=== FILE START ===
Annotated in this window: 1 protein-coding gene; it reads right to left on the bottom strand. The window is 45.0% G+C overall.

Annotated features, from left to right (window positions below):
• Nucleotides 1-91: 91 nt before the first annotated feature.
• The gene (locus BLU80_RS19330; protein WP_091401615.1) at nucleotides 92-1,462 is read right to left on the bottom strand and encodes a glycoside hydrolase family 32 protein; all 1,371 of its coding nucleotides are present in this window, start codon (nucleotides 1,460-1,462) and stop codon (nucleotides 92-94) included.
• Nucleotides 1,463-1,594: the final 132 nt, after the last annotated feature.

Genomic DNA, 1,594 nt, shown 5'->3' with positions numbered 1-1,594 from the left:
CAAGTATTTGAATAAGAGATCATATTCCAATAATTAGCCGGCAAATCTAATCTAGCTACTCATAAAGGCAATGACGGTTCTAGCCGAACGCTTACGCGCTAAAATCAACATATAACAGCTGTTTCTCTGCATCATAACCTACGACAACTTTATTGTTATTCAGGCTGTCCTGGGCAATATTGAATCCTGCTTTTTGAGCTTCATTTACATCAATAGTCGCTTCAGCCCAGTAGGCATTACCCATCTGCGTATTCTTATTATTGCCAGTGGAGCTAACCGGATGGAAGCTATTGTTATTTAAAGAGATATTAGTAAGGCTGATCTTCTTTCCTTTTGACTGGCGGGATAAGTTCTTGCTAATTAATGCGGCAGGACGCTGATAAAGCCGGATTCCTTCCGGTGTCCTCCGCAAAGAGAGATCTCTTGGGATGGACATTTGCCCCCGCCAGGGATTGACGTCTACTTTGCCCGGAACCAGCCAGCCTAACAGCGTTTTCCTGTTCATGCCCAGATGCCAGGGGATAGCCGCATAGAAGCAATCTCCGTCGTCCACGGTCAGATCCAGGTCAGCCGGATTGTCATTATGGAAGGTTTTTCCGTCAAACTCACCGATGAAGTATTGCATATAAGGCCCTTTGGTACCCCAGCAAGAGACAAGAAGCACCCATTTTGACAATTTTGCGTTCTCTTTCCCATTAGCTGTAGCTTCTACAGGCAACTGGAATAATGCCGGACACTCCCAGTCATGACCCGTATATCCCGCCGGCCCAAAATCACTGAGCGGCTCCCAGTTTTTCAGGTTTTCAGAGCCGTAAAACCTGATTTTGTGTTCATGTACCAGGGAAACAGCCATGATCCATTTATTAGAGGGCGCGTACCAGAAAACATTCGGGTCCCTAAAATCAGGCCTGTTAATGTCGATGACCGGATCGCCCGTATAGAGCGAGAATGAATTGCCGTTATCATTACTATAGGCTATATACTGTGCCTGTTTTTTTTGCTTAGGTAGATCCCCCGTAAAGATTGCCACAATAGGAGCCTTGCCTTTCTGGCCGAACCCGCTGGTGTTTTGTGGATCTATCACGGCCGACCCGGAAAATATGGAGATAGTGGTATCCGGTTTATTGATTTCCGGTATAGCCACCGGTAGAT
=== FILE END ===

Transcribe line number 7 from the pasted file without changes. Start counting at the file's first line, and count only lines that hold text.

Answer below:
CAAGTATTTGAATAAGAGATCATATTCCAATAATTAGCCGGCAAATCTAATCTAGCTACTCATAAAGGCAATGACGGTTCTAGCCGAACGCTTACGCGCTAAAATCAACATATAACAGCTGTTTCTCTGCATCATAACCTACGACAACTTTATTGTTATTCAGGCTGTCCTGGGCAATATTGAATCCTGCTTTTTGAGCTTCATTTACATCAATAGTCGCTTCAGCCCAGTAGGCATTACCCATCTGCGTATTCTTATTATTGCCAGTGGAGCTAACCGGATGGAAGCTATTGTTATTTAAAGAGATATTAGTAAGGCTGATCTTCTTTCCTTTTGACTGGCGGGATAAGTTCTTGCTAATTAATGCGGCAGGACGCTGATAAAGCCGGATTCCTTCCGGTGTCCTCCGCAAAGAGAGATCTCTTGGGATGGACATTTGCCCCCGCCAGGGATTGACGTCTACTTTGCCCGGAACCAGCCAGCCTAACAGCGTTTTCCTGTTCATGCCCAGATGCCAGGGGATAGCCGCATAGAAGCAATCTCCGTCGTCCACGGTCAGATCCAGGTCAGCCGGATTGTCATTATGGAAGGTTTTTCCGTCAAACTCACCGATGAAGTATTGCATATAAGGCCCTTTGGTACCCCAGCAAGAGACAAGAAGCACCCATTTTGACAATTTTGCGTTCTCTTTCCCATTAGCTGTAGCTTCTACAGGCAACTGGAATAATGCCGGACACTCCCAGTCATGACCCGTATATCCCGCCGGCCCAAAATCACTGAGCGGCTCCCAGTTTTTCAGGTTTTCAGAGCCGTAAAACCTGATTTTGTGTTCATGTACCAGGGAAACAGCCATGATCCATTTATTAGAGGGCGCGTACCAGAAAACATTCGGGTCCCTAAAATCAGGCCTGTTAATGTCGATGACCGGATCGCCCGTATAGAGCGAGAATGAATTGCCGTTATCATTACTATAGGCTATATACTGTGCCTGTTTTTTTTGCTTAGGTAGATCCCCCGTAAAGATTGCCACAATAGGAGCCTTGCCTTTCTGGCCGAACCCGCTGGTGTTTTGTGGATCTATCACGGCCGACCCGGAAAATATGGAGATAGTGGTATCCGGTTTATTGATTTCCGGTATAGCCACCGGTAGAT